Congress orders Ajit Pai: hands off San Francisco's broadband competition law

San Francisco passed a law requiring owners of multi-unit buildings to choose which ISP they use, ending the practice of landlords selling access to tenants to ISPs, locking in the tenants to ISPs who don't have to keep them happy to keep their business.

Enter Trump's FCC Chairman Ajit Pai, a former Verizon exec who never met an anticompetitive telcom practice he didn't love. Pai says he'll use the FCC to block the city's rules, on the grounds that telcoms are a federal matter. This is the opposite position that Pai took during the Obama years, when the FCC tried to annul state-level rules banning cities from offering municipal broadband services; back then, he argued that the FCC's authority only extended to interstate lines, and that "states rights" meant that local governments could regulate telcoms in their borders.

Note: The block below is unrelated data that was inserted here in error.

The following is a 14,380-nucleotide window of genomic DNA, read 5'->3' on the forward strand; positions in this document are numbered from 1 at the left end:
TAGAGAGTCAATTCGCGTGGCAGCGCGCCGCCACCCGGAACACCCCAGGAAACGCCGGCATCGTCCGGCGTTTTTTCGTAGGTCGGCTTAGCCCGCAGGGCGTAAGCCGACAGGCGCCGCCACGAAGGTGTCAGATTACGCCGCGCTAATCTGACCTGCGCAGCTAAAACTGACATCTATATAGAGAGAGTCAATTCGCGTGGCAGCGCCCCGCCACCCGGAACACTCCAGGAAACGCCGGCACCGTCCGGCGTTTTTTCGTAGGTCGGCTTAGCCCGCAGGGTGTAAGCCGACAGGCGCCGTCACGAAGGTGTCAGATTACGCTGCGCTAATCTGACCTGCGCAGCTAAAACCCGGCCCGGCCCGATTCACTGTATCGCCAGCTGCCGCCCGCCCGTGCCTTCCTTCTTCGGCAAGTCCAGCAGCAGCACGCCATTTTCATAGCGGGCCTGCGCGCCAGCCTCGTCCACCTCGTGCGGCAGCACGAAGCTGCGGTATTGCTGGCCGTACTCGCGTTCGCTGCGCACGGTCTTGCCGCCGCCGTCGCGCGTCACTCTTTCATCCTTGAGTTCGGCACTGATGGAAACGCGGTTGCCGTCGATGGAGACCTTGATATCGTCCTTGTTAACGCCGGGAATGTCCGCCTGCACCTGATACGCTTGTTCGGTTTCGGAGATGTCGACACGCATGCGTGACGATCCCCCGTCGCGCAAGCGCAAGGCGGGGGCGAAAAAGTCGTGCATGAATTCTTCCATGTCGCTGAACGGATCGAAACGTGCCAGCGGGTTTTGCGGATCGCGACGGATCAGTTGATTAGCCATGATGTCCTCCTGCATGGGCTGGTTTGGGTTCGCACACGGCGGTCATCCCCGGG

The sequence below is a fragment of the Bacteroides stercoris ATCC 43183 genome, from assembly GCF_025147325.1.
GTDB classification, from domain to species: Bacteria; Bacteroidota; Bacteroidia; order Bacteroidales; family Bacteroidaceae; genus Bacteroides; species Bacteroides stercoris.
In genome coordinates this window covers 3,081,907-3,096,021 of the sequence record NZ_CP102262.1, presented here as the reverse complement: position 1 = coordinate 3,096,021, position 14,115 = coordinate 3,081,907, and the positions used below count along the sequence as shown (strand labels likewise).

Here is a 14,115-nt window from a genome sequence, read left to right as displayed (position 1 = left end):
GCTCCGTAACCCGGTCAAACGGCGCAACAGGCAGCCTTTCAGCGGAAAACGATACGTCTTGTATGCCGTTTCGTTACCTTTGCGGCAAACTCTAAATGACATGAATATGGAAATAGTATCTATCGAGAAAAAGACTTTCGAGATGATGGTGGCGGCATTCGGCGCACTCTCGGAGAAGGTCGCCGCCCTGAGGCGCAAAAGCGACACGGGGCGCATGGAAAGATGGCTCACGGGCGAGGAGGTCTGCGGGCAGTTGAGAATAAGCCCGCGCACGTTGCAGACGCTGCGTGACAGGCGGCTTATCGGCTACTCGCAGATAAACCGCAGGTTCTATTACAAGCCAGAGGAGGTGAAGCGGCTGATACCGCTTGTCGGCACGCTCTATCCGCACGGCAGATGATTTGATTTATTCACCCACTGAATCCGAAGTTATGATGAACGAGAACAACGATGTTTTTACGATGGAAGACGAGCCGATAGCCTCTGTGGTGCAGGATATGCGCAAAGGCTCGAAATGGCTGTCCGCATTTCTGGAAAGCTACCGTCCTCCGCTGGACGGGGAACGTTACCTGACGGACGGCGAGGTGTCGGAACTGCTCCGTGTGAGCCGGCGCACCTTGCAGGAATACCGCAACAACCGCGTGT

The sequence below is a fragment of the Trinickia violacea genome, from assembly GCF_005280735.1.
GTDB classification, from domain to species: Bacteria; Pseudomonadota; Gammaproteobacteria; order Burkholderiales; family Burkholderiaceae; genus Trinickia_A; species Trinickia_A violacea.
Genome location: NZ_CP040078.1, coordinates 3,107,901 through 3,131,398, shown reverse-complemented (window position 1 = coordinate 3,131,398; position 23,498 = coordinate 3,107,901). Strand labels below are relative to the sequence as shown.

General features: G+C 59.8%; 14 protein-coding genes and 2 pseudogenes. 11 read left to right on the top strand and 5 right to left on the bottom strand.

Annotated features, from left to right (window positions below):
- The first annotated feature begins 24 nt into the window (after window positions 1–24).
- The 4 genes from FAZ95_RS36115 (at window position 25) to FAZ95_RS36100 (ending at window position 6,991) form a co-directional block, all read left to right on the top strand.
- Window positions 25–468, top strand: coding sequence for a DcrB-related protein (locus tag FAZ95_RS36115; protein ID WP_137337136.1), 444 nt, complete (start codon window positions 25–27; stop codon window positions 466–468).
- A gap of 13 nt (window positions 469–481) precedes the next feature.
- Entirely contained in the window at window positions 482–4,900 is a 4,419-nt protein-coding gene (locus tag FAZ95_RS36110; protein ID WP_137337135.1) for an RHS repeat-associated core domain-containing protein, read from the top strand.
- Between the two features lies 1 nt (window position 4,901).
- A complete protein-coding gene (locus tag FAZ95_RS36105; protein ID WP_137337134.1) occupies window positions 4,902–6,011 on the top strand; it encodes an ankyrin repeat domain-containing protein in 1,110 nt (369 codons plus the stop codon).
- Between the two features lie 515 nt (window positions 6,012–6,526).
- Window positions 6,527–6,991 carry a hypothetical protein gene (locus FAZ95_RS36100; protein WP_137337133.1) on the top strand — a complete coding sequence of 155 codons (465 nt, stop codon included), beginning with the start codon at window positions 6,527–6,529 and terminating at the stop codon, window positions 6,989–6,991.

But then the Democratic Congress intervened, with Rep. Katie Porter's [D-CA] amendment to the budget bill, which "prohibits the Federal Communications Committee from finalizing a draft declaratory ruling that would overturn local ordinances that promote broadband competition." The amendment passed.

Now it has to clear the Senate and get Trump's signoff.

"The FCC's mission is to promote competition," Porter said in a statement her office provided to Ars. "We should be holding them accountable to fulfilling this mission, which is why I'm seeking to defund their declaratory draft ruling preempting San Francisco's local ordinance, effectively preventing competition."

House votes to block Ajit Pai's plan to kill San Francisco broadband law [Jon Brodkin/Ars Technica]

(Image: Noahnmf, CC-BY-SA)